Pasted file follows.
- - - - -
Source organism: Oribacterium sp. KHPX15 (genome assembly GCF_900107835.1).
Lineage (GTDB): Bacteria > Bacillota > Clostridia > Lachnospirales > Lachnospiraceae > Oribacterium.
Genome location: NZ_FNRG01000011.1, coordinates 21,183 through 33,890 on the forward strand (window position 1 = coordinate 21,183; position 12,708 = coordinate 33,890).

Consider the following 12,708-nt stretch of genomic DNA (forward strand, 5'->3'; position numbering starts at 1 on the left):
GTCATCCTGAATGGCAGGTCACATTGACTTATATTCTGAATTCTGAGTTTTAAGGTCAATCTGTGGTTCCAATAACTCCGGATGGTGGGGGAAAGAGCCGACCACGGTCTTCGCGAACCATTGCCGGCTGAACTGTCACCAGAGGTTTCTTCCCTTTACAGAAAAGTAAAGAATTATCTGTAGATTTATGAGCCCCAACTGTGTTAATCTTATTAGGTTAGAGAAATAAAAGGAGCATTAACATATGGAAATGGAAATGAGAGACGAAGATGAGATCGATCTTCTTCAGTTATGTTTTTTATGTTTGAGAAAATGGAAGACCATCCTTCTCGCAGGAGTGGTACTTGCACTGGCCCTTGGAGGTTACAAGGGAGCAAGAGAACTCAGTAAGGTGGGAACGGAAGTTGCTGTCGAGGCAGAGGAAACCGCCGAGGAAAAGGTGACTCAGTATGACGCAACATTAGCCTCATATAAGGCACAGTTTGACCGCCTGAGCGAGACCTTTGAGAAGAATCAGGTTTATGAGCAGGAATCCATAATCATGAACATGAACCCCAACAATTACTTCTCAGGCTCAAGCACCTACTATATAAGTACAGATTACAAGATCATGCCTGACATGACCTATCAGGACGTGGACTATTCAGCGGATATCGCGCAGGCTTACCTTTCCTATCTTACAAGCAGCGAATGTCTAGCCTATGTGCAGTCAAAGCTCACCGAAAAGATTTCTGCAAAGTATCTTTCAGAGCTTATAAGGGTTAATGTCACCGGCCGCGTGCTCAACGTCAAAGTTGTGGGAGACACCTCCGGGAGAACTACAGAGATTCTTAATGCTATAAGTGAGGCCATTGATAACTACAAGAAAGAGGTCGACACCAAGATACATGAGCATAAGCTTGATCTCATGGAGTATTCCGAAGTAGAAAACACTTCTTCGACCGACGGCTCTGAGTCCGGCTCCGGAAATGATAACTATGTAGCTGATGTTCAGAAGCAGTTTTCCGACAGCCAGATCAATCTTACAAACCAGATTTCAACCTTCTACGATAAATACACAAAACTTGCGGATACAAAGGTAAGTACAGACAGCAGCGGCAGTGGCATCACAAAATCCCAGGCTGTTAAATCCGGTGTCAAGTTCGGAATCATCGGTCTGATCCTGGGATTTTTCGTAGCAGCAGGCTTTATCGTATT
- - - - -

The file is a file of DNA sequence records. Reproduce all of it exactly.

Source organism: Oribacterium sp. KHPX15 (genome assembly GCF_900107835.1).
Lineage (GTDB): Bacteria > Bacillota > Clostridia > Lachnospirales > Lachnospiraceae > Oribacterium.
Genome location: NZ_FNRG01000011.1, coordinates 21,183 through 33,890 on the forward strand (window position 1 = coordinate 21,183; position 12,708 = coordinate 33,890).

Consider the following 12,708-nt stretch of genomic DNA (forward strand, 5'->3'; position numbering starts at 1 on the left):
GTCATCCTGAATGGCAGGTCACATTGACTTATATTCTGAATTCTGAGTTTTAAGGTCAATCTGTGGTTCCAATAACTCCGGATGGTGGGGGAAAGAGCCGACCACGGTCTTCGCGAACCATTGCCGGCTGAACTGTCACCAGAGGTTTCTTCCCTTTACAGAAAAGTAAAGAATTATCTGTAGATTTATGAGCCCCAACTGTGTTAATCTTATTAGGTTAGAGAAATAAAAGGAGCATTAACATATGGAAATGGAAATGAGAGACGAAGATGAGATCGATCTTCTTCAGTTATGTTTTTTATGTTTGAGAAAATGGAAGACCATCCTTCTCGCAGGAGTGGTACTTGCACTGGCCCTTGGAGGTTACAAGGGAGCAAGAGAACTCAGTAAGGTGGGAACGGAAGTTGCTGTCGAGGCAGAGGAAACCGCCGAGGAAAAGGTGACTCAGTATGACGCAACATTAGCCTCATATAAGGCACAGTTTGACCGCCTGAGCGAGACCTTTGAGAAGAATCAGGTTTATGAGCAGGAATCCATAATCATGAACATGAACCCCAACAATTACTTCTCAGGCTCAAGCACCTACTATATAAGTACAGATTACAAGATCATGCCTGACATGACCTATCAGGACGTGGACTATTCAGCGGATATCGCGCAGGCTTACCTTTCCTATCTTACAAGCAGCGAATGTCTAGCCTATGTGCAGTCAAAGCTCACCGAAAAGATTTCTGCAAAGTATCTTTCAGAGCTTATAAGGGTTAATGTCACCGGCCGCGTGCTCAACGTCAAAGTTGTGGGAGACACCTCCGGGAGAACTACAGAGATTCTTAATGCTATAAGTGAGGCCATTGATAACTACAAGAAAGAGGTCGACACCAAGATACATGAGCATAAGCTTGATCTCATGGAGTATTCCGAAGTAGAAAACACTTCTTCGACCGACGGCTCTGAGTCCGGCTCCGGAAATGATAACTATGTAGCTGATGTTCAGAAGCAGTTTTCCGACAGCCAGATCAATCTTACAAACCAGATTTCAACCTTCTACGATAAATACACAAAACTTGCGGATACAAAGGTAAGTACAGACAGCAGCGGCAGTGGCATCACAAAATCCCAGGCTGTTAAATCCGGTGTCAAGTTCGGAATCATCGGTCTGATCCTGGGATTTTTCGTAGCAGCAGGCTTTATCGTATT